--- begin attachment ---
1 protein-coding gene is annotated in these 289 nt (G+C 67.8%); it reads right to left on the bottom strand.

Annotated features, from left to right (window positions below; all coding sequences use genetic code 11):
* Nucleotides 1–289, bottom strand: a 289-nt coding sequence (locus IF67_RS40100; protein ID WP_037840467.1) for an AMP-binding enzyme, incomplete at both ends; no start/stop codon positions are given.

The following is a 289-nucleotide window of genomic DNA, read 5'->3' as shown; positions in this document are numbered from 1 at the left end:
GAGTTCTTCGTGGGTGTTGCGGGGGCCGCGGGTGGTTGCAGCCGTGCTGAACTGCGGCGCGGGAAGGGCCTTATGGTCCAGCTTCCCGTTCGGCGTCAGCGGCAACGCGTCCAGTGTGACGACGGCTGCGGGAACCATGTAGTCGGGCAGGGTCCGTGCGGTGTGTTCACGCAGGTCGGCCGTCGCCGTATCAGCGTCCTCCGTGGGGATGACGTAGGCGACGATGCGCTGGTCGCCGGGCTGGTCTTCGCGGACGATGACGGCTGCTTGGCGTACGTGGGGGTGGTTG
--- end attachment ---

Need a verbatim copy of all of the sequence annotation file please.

1 protein-coding gene is annotated in these 289 nt (G+C 67.8%); it reads right to left on the bottom strand.

Annotated features, from left to right (window positions below; all coding sequences use genetic code 11):
* Nucleotides 1–289, bottom strand: a 289-nt coding sequence (locus IF67_RS40100; protein ID WP_037840467.1) for an AMP-binding enzyme, incomplete at both ends; no start/stop codon positions are given.

The following is a 289-nucleotide window of genomic DNA, read 5'->3' as shown; positions in this document are numbered from 1 at the left end:
GAGTTCTTCGTGGGTGTTGCGGGGGCCGCGGGTGGTTGCAGCCGTGCTGAACTGCGGCGCGGGAAGGGCCTTATGGTCCAGCTTCCCGTTCGGCGTCAGCGGCAACGCGTCCAGTGTGACGACGGCTGCGGGAACCATGTAGTCGGGCAGGGTCCGTGCGGTGTGTTCACGCAGGTCGGCCGTCGCCGTATCAGCGTCCTCCGTGGGGATGACGTAGGCGACGATGCGCTGGTCGCCGGGCTGGTCTTCGCGGACGATGACGGCTGCTTGGCGTACGTGGGGGTGGTTG